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7 Tattoos: A Memoir in the Flesh Paperback – August 1, 1998
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From Library Journal
In a highly original and absorbing memoir, the short-fiction author Tractenberg struggles to explain the ways of God to man?or maybe just to himself. Each tattoo, like Catholicism's seven sacraments, leaves an indelible mark on Tractenberg, which he uses to trace his life from early rebelliousness in the 1960s, through drug addiction on New York's Lower East Side, to an attempt at atonement with parents, lovers, and himself. Tractenberg views God as a Mafia capo di tutti capi, a supreme being with a "trigger finger...as itchy as Dirty Harry's." Yet, for all its irreverence, his memoir records a serious spiritual quest?a search for answers to questions at the heart of the world's major religions: the nature of God, the cause of suffering, and the meaning of life itself. Highly recommended.?William Gargan, Brooklyn Coll. Lib., CUNY
Copyright 1997 Reed Business Information, Inc. --This text refers to an out of print or unavailable edition of this title.
Each of the author's seven tattoos serves as the launching ramp for a confessional/memoir/storytelling binge that careens all over the cartographic, psychic, and emotional map. His first tattoo, inspired by the Dayaks of Borneo, leads to a trip to that remote land and to his participation in a Bornean funeral. Successive tattoos beget ruminations on his Jewishness; forays into Zen Buddhism and Catholicism; and musings on his tortured relationship with his parents, on being a junkie, a student revolutionary, and a citizen of Manhattan's counterculture netherworld, on his disastrous affairs with a series of women, and even his broken bones. Alternately insightful, funny, tragic, and revolting, 7 Tattoos is never dull. But Trachtenberg, who adopts the perspective of an amateur cultural anthropologist for his trip to Borneo, treats his own world of drug addiction, body piercing, S & M, and tattooists' conventions as one that requires no such perspective. Although it is likely to be celebrated in the urban literary world, this very strange book is just a maybe in the hinterlands. Thomas Gaughan --This text refers to an out of print or unavailable edition of this title.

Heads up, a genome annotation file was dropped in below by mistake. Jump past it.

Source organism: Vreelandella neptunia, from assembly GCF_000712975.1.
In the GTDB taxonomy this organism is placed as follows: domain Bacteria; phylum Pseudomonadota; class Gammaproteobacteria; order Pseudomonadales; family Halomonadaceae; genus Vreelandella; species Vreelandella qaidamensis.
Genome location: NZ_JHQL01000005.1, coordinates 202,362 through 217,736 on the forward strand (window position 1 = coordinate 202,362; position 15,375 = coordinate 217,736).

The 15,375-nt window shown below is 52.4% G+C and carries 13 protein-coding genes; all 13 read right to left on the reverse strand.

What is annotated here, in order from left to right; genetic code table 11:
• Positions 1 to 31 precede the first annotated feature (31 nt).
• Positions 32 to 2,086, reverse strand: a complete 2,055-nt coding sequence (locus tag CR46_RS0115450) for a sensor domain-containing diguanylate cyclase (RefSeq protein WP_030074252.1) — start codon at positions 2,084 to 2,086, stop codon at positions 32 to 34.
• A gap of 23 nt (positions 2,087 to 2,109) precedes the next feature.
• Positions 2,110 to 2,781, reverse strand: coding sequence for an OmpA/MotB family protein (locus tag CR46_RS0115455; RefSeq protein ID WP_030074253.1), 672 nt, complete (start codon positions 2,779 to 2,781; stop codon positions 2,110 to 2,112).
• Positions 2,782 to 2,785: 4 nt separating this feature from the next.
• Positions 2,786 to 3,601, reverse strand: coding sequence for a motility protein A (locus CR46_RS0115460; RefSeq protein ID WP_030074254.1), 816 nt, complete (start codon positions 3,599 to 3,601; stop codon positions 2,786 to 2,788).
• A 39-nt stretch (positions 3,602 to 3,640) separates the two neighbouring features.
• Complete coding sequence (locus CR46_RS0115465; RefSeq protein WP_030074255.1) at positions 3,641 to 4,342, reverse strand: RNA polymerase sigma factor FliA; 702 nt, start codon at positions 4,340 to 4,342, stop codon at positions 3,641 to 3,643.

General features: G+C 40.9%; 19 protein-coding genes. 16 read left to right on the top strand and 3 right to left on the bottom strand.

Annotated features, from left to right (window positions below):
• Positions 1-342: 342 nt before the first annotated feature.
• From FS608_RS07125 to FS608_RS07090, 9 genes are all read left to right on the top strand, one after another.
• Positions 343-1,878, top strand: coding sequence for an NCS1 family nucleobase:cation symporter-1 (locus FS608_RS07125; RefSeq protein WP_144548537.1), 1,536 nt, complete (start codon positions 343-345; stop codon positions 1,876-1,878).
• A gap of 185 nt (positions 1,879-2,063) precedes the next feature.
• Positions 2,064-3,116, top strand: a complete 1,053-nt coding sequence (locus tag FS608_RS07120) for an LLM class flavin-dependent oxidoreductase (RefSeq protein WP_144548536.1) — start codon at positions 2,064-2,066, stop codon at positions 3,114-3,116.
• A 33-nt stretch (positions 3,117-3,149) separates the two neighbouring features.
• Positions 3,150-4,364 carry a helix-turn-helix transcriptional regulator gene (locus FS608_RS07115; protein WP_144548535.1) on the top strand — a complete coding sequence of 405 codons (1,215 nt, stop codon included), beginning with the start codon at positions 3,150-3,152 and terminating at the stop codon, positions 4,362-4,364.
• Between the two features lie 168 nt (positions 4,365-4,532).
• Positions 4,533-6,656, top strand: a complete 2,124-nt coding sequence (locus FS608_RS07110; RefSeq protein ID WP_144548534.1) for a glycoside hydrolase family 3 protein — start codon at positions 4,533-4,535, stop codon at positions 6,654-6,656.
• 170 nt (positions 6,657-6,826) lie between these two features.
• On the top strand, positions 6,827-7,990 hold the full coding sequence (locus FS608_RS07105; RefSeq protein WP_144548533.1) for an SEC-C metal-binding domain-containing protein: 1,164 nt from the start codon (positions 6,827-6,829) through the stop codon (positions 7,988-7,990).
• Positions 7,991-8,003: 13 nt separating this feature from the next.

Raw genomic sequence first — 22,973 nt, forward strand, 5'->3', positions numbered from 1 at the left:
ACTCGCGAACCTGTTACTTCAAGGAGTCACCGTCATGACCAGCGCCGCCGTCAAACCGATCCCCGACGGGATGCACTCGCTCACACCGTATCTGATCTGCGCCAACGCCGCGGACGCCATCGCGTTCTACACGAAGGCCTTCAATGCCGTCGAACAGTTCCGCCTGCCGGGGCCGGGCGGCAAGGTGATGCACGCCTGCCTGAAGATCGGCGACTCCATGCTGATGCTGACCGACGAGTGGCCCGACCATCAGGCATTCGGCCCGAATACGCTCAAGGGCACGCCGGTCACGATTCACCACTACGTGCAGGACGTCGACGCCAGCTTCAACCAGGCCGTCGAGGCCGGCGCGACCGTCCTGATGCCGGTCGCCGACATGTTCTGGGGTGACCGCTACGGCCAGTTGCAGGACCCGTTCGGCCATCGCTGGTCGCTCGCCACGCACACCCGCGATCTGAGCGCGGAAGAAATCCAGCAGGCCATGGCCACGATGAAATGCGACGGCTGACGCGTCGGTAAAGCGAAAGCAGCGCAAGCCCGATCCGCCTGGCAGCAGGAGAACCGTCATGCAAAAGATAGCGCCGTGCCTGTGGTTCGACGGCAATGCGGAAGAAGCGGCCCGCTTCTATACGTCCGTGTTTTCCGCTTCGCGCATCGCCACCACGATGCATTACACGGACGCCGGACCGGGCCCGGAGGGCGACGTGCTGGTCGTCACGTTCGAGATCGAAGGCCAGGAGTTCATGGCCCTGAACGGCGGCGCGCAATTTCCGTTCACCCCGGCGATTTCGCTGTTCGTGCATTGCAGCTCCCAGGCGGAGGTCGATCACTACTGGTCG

Top customer reviews
I now regret not having read this memoir sooner.
This is not a book about tattoos. Rather, Trachtenberg uses his seven tattoos as a simple yet effective framework for not only his autobiographical narrative, but also his literary studies, theological musings, and cultural explorations. His story is familiar: self-destruction exacerbated by drug abuse, a love-hate bond with his parents, an inability to commit to relationships. What distinguishes this memoir from the many (tiresome) confessional accounts flooding the market are a self-mocking wit, the willingness to assume responsibility for his mistakes, and--most of all--the grace and hilarity of his prose. (I challenge anyone not to laugh aloud while reading his discourse on Christ's stigmata or his tale of attempting Zen meditation under the influence of speed.)
The breadth of his recall of literature is impressive--from James Boswell to Philip K. Dick. In one chapter, he brilliantly weaves a reading of "Lord Jim" into both an account of his travels in Borneo and a reminiscence of his affair with a Native American woman. In another, he entwines a fictional noir script (a la James M. Cain) with his tale of a writer whose stories increasingly resemble the details of their own friendship.
Equally impressive is his knowledge of religious customs; he is able to lampoon just about every faith with equal verve. ("Hell isn't even mentioned in the Torah. The closest thing you find is Sheol, a dusty gray underworld that's as inclusive as the Hard Rock Cafe and, I'm sure, as dreary: Anyone can get in; everyone will.") Some might find his mockery of religion blasphemous, but his skewering seems far more fond than venomous.
Both "Kirkus Reviews" and a customer's post on this Web site mock this book as an "exercise in self-indulgence." But isn't that the very definition of any memoir? Other readers might wonder: who is this guy; why is his life so interesting that I should bother reading about it? But we don't enjoy reading about Clarissa Dalloway or Stephen Dedalus because they have fascinating or unusual lives. Instead, like good fiction, Trachtenberg's memoir succeeds because he takes the oft-old tale of decline and recovery and turns it into a clever, coherent, captivating narrative.